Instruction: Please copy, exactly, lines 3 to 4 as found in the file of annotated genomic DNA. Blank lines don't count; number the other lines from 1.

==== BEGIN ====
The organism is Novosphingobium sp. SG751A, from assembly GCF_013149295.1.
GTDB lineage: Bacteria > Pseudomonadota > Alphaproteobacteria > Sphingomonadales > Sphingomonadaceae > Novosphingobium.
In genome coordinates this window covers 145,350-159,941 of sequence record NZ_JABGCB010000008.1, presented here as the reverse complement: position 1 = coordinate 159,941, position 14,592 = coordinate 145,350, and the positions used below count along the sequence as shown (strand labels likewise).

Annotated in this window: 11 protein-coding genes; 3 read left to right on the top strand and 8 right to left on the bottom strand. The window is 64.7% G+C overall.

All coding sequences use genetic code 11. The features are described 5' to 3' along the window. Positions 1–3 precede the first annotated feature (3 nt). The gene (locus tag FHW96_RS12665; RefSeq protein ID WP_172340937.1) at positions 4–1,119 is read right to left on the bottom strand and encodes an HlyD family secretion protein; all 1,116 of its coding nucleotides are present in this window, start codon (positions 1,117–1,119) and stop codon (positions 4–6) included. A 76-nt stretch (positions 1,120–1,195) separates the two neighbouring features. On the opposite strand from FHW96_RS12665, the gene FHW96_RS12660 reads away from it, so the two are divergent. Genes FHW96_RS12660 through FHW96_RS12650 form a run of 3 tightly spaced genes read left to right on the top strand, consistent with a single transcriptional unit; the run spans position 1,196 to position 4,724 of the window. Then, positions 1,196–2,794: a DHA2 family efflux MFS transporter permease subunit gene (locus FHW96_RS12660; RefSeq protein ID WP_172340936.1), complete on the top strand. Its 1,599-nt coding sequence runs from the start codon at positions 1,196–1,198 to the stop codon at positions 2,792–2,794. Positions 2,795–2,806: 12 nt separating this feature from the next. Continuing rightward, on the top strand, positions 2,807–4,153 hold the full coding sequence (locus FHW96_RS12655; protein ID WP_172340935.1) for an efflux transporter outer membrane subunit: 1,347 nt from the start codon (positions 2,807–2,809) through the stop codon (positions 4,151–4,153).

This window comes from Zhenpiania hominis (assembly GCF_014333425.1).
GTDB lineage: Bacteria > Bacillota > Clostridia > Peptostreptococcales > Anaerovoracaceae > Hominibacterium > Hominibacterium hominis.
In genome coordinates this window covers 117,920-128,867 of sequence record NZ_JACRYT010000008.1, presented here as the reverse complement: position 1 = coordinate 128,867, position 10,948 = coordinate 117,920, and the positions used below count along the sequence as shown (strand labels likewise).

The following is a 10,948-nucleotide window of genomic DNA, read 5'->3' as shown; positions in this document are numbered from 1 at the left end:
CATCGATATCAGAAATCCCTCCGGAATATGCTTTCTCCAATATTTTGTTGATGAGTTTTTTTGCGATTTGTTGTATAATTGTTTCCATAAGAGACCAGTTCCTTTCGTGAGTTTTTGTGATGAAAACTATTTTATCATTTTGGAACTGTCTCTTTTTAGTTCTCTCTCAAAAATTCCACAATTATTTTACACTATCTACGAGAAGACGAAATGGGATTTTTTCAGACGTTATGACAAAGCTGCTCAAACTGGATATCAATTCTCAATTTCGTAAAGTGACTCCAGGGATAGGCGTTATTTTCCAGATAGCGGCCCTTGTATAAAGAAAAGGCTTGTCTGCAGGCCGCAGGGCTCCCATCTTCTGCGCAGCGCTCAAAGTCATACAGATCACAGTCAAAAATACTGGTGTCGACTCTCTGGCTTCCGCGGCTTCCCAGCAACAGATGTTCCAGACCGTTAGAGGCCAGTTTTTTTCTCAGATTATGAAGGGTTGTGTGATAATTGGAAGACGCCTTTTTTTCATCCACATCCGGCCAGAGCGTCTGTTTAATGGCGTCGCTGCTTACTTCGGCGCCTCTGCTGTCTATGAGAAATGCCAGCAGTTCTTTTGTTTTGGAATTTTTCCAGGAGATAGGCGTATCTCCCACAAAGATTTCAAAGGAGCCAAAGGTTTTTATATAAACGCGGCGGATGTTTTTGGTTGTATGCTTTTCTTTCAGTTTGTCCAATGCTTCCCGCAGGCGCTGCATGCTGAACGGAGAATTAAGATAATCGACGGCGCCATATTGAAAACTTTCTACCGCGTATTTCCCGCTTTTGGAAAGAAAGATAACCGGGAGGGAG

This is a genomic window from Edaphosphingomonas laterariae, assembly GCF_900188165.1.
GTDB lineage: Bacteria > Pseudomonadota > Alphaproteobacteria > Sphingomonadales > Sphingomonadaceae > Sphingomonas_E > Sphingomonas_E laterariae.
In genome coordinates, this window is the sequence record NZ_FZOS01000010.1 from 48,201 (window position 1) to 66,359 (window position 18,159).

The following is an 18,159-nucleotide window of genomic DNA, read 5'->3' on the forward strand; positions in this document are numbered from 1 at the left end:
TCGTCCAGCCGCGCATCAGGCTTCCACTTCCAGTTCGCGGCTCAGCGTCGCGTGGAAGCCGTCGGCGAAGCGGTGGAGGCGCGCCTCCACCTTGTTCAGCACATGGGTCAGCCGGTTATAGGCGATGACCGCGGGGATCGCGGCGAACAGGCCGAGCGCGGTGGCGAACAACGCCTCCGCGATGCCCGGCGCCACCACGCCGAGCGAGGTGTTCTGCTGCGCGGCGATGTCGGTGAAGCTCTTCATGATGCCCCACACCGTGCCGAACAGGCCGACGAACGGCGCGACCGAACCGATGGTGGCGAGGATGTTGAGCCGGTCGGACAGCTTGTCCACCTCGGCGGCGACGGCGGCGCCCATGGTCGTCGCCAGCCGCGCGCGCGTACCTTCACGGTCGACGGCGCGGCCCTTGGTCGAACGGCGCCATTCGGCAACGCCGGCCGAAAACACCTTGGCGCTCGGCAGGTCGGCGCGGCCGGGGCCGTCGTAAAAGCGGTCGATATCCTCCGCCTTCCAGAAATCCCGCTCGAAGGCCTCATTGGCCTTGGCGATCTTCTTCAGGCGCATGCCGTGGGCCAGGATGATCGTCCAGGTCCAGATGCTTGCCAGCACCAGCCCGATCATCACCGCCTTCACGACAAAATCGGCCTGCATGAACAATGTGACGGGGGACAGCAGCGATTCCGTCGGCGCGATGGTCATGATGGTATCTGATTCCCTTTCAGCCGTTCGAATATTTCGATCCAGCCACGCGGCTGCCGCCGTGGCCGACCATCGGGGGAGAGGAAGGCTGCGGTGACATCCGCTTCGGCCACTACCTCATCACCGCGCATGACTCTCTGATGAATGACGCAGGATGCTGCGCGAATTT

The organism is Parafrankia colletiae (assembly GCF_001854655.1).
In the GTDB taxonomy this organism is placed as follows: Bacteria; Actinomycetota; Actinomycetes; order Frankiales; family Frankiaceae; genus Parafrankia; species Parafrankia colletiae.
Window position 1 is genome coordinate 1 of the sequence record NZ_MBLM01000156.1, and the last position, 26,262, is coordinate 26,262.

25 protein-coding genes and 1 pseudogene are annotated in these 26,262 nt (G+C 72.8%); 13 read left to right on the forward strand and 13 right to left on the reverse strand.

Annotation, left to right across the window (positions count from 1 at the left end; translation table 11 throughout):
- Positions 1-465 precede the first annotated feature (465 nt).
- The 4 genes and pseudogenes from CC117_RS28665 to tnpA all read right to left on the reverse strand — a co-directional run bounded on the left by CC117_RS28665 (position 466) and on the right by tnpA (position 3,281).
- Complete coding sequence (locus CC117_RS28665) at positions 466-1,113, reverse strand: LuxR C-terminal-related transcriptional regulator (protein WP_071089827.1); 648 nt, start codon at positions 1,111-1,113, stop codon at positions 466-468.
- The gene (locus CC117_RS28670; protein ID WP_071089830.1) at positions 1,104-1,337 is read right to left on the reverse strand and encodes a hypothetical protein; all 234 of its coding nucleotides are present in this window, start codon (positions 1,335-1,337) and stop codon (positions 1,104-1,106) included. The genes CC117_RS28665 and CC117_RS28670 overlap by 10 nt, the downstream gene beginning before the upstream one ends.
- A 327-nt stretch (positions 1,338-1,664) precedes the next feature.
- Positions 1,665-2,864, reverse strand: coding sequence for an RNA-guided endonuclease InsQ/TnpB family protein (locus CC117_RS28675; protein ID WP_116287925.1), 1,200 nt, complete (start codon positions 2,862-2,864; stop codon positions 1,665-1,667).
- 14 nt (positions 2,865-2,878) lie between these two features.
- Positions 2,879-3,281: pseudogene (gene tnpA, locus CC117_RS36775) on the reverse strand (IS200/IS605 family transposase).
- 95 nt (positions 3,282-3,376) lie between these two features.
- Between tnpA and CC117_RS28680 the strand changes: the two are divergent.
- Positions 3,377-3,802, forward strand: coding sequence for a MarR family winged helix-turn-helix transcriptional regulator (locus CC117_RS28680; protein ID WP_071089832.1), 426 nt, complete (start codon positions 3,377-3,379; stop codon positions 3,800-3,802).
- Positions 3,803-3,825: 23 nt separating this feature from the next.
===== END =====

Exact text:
In genome coordinates this window covers 145,350-159,941 of sequence record NZ_JABGCB010000008.1, presented here as the reverse complement: position 1 = coordinate 159,941, position 14,592 = coordinate 145,350, and the positions used below count along the sequence as shown (strand labels likewise).

Annotated in this window: 11 protein-coding genes; 3 read left to right on the top strand and 8 right to left on the bottom strand. The window is 64.7% G+C overall.